In the time of the eleventh Imam's leadership, the sublime Qur’anic teachings, dissemination of Divine ordinances, and theological disputes revived a particular scholarly movement. Similarly, the Shi‘ite culture – which was already well known – in other fields such as philosophy and theology presented such great men as Ya‘qub b. Ishaq Kindi, who was a contemporary and disciple of Imam al-Hasan al-‘Askari (as).
Many things have been related on the Imam (as)'s scholarly authority, which had been originated from the splendor of the Infallible Ahl al-Bayt (as)'s Divine knowledge. For example, the above-mentioned Ya‘qub b. Ishaq al-Kindi the great Arab philosopher – to whom Abu Nasr Farabi, the well-known Iranian scholar, was a disciple – became helpless in a debate with the Holy Imam (as) and burnt up the book he had written against the Qur’an, and later on joined the lovers and followers of his Holiness (as).
The martyrdom of Imam al-Hasan al-‘Askari (as) is reported to be on Friday, Rabi al-Awwal 8, 260/January 1, 874. The way that noble Imam (as) was martyred is related as follows: ‘Ubayd Allah b. Khaqan's son said: “One day my father (who was the vizier to the ‘Abbasid Mu‘tamid) was informed that Ibn al-Ridha, i.e., Imam al-Hasan al-‘Askari (as) had fallen sick. Upon hearing this, my father rushed to the caliph to tell him the news.
The caliph sent five of his trustees and courtiers along with him. One of them, called Nahrir the retainer who was one of the special trustees to the caliph, ordered the rest to keep a constant watch over the house of that Holy Imam, and to keep him posted on the things happening to the Imam. He also assigned a physician to visit and check him every morning and evening.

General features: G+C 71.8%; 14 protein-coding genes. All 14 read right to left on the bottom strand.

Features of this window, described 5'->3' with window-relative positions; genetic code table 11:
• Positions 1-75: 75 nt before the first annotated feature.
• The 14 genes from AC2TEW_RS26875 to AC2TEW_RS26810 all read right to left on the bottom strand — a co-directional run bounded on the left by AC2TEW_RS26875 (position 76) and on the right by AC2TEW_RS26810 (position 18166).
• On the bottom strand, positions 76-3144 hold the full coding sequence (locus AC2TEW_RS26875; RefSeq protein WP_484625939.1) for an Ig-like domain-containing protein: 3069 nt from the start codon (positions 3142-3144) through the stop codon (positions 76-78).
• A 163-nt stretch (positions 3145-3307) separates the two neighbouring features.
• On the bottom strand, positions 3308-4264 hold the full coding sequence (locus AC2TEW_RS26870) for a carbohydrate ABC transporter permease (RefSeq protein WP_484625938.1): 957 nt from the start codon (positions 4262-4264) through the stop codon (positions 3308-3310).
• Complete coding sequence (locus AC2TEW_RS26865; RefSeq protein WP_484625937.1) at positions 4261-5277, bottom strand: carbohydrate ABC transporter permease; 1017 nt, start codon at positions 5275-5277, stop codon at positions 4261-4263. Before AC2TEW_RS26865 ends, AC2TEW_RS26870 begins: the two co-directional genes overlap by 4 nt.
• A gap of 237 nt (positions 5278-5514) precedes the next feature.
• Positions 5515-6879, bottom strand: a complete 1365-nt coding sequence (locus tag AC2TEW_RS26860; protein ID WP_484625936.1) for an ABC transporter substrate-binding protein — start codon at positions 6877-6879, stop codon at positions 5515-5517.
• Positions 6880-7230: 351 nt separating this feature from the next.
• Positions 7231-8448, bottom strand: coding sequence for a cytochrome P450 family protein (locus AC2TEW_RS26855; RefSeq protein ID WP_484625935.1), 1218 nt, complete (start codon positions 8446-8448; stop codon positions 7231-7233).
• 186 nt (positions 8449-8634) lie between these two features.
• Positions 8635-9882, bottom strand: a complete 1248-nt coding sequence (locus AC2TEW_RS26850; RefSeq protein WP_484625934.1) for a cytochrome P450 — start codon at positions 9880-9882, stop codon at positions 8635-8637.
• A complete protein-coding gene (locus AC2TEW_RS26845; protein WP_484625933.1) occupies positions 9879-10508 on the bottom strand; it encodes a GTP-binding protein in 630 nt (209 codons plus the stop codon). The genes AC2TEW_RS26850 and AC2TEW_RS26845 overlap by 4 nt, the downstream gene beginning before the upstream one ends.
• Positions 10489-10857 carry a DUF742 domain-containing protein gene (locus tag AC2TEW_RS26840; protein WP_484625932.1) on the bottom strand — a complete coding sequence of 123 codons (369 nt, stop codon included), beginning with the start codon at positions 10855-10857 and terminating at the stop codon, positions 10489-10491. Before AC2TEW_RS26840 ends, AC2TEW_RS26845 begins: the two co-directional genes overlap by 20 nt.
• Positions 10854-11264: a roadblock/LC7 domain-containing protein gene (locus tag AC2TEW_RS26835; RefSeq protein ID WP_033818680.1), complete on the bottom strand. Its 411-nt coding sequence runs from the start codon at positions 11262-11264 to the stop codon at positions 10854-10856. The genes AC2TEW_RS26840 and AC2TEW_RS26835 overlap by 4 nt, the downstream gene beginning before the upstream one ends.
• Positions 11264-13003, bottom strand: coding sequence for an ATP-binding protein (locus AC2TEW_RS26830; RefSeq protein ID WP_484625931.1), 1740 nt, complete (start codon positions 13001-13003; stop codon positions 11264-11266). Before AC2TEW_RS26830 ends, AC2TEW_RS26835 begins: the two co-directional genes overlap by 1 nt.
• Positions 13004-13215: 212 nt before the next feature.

After two days my father was informed that the Imam's illness had been deteriorated and weakness had overwhelmed him. So, early in the morning, he personally went to the Imam (as) and ordered the physicians – mostly Christian and Jewish – not to leave the Imam (as) and summoned the supreme judge and ordered him to bring ten well-known scholars to remain constantly in his company. He did all this in order to conceal from people the poison he had given him and to pretend to the people that his Holiness (as) had died a natural death.
They were continually in and around the Imam (as)'s house until a few days after the beginning of Rabi al-Awwal, 260/January, 874, when the tyrannized Holy Imam (as) gave up his carnal body and joined the Eternal Abode of Allah at the age of 29. Thereupon, the caliph launched a thorough search for the Imam (as)'s son, having heard that his son would one day dominate the entire world and overthrow the wrongdoers and false-minded. This search continued for two years.2
The inquiry and searching was the outcome of the fear nested in the heart of the Abbasid Mu‘tasim and the caliphs before and after him regarding the advent of Imam al-Mahdi (as). They had heard through traditions related from the Holy Prophet (S) that a pure-natured child would be born to Imam al-Hasan al-‘Askari (as) and Nargis Khatun by the name of al-Mahdi of the End of the Time, who has the same appellation of the Holy Apostle (S), and would overthrow the despotic rule of the tyrannical powers and put an end to their domination and sovereignty. On this ground, they frequented the Holy Imam (as)'s house by various pretexts, looking around to find any possible sign of that noble baby in order to kill him.
Verily the story of Nimrud and Pharaoh in the advent of the Prophets Abraham (as) and Moses (as) was repeated. Even midwives were assigned to look into this crucial matter. But as you will read in the next chapter, Allah Almighty has secured His Hujja (proof) from receiving any harm by the enemies and any detriment from the inflicts of time; and He will keep doing so until he gets his Divine mission accomplished.
Anyway, the martyrdom of the Holy Imam (as) has been reported to be due to the poison Mu‘tamid had fed him in his meal; later on, however, he repented for this sordid action. Perforce, he called for Christian and Jewish physicians who were practicing medicine then in Baghdad and Samarra, especially for the purposes like plotting the murder of such a noble Imam (as) as Imam al-Hasan al-‘Askari (as). Nevertheless, he had other intentions by this ostentatious compassion, and that was pleasing people and keeping them unaware of the true event.
When the Shi‘as were informed of the heart-rending demise of Imam al-Hasan al-‘Askari (as), the whole city of Samarra was overshadowed with deep sorrow and lamentation being heard from every corner. People prepared to carry out the funeral and mourning processions.
The Rightful Successor to Imam al-Hasan al-‘Askari (as):